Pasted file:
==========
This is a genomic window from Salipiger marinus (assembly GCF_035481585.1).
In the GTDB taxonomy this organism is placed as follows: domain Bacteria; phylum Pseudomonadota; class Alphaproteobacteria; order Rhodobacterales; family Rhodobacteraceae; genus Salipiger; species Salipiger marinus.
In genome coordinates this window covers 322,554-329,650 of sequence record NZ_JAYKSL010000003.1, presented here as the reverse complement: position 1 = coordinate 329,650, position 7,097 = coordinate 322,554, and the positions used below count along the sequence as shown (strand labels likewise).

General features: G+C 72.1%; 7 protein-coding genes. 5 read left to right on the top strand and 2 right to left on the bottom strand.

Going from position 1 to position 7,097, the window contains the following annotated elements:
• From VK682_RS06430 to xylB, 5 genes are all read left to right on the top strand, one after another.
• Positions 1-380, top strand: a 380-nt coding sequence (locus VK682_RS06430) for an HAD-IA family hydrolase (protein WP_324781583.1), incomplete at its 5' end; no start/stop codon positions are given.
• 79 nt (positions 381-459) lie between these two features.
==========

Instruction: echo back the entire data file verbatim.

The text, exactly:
This is a genomic window from Salipiger marinus (assembly GCF_035481585.1).
In the GTDB taxonomy this organism is placed as follows: domain Bacteria; phylum Pseudomonadota; class Alphaproteobacteria; order Rhodobacterales; family Rhodobacteraceae; genus Salipiger; species Salipiger marinus.
In genome coordinates this window covers 322,554-329,650 of sequence record NZ_JAYKSL010000003.1, presented here as the reverse complement: position 1 = coordinate 329,650, position 7,097 = coordinate 322,554, and the positions used below count along the sequence as shown (strand labels likewise).

General features: G+C 72.1%; 7 protein-coding genes. 5 read left to right on the top strand and 2 right to left on the bottom strand.

Going from position 1 to position 7,097, the window contains the following annotated elements:
• From VK682_RS06430 to xylB, 5 genes are all read left to right on the top strand, one after another.
• Positions 1-380, top strand: a 380-nt coding sequence (locus VK682_RS06430) for an HAD-IA family hydrolase (protein WP_324781583.1), incomplete at its 5' end; no start/stop codon positions are given.
• 79 nt (positions 381-459) lie between these two features.